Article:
On stage, she stands out like a pretty peacock amongst blue jays.
The rainbow of colors sewn into singer-songwriter Angela Sheik's feathers derive from her soulful voice, gifted hands and vast imagination, of which the latter propels her to construct songs with a loop pedal: an effects pedal that allows her to become a one-woman show.
Serving as the headliner, Sheik will spread her colorful wings in her debut at Cooldog Concert Series (hosted by Paul Gumerman) in Kenton on Saturday, sharing tunes from her recently released album "One by One." Multi-instrumentalist Stephen DiJoseph, who'll return to Cooldog, will be the opener.
Sheik, who lives in Wilmington, believes the show will also mark her first time performing near the Smyrna-Clayton area.
"I'm very excited," said Sheik, 35, who also plays piano and autoharp. "[Gumerman] has done a great job of making his concert series really elite, and he's had great names come through here and I'm happy to be one of them."
'One by One'
Sheik's new album is a compilation of nearly three years of songwriting, recording and collaborations with esteemed musicians/producers Scot Sax and Ritchie Rubini. She describes "One by One" as having themes stemming from relationship struggles, the recent passing of loved ones, tongue-in-cheek breakup songs and the fight to see dreams thrive and be realized. The project even includes a nifty synthesized cover of Elvis' "Can't Help Falling In Love."
In addition, the album's new single is "My Turn," an adorable and campy song written from the perspective of her greyhound, Blitzen. The hilarious video is available on YouTube and features Blitzen behind the wheel of Sheik's car, enjoying a day out with her doggy pals.
"[Blitzen] steals the car and you see her driving it all over Delaware," beamed Sheik. "She goes to New Castle with her buddies and they have a picnic."
Sheik thinks the funny concept of the song may have originated from "weird dreams I have." But make no bones about it, she's not surprised by Blitzen's actions because the greyhound is "very talented."
Page 2 of 2 - Creating fruity loops
In 2011, Sheik began using a loop pedal (also known as a loop station). The hardware device allows musicians to record sound such as vocals and instruments on the fly. The pedal plays back the recorded sound over and over (which is known as "looping") and it can be used as background music. When done properly, a musician can become a one-person show and create an entire loop-based song right before your eyes – like Sheik has done multiple times on stage in the Greater Wilmington area.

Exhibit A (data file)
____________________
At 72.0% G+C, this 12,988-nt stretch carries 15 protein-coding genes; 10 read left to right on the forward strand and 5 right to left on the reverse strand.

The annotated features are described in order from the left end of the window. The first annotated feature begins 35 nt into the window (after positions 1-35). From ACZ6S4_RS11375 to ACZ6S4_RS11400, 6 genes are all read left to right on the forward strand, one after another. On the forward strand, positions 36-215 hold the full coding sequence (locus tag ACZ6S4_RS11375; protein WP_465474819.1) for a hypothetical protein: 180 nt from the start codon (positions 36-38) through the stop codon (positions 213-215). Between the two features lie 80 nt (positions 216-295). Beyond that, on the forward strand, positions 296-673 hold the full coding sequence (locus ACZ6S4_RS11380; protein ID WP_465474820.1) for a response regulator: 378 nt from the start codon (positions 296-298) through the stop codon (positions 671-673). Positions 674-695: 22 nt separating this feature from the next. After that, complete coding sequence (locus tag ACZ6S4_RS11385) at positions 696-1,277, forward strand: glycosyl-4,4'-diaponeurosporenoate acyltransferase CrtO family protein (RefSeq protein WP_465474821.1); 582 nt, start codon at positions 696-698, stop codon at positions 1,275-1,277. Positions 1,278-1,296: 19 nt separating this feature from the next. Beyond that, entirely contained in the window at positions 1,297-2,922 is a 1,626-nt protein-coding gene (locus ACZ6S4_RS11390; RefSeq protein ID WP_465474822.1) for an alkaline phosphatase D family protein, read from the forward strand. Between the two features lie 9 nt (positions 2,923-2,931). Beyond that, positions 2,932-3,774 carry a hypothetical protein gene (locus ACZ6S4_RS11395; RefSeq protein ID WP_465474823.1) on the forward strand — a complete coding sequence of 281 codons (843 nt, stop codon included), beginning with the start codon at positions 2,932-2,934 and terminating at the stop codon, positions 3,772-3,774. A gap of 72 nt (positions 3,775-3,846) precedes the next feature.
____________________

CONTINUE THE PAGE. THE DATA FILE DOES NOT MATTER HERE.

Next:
In her first year using the loop pedal, Sheik competed in the 2011-12 BOSS US National Loop competition in Los Angeles, Calif., and won.
"It was amazing," Sheik said. "It was a really fantastic experience and it pushed me to be the best I could possibly be, and it gave me a new platform."
Since then, life has gotten sweeter for the singer-songwriter. She has partnered with Gable Music Ventures, a Wilmington-based company that manages and promotes music artists.
"They've helped to take care a lot of the booking and management part so I can focus on the music," Sheik said. "They've been a great team."
Sheik says she's directed her attention from competing in loop contests to touring colleges throughout the country, something she's hopeful to begin this fall.
IF YOU GO
WHAT Angela Sheik in concert
WHEN 7:30 p.m. Saturday, March 2
WHERE Cooldog Concert Series, private house concert in northern Kent County (address will be provided after RSVP)
COST $15 adult; $10 ages 10-18 and active military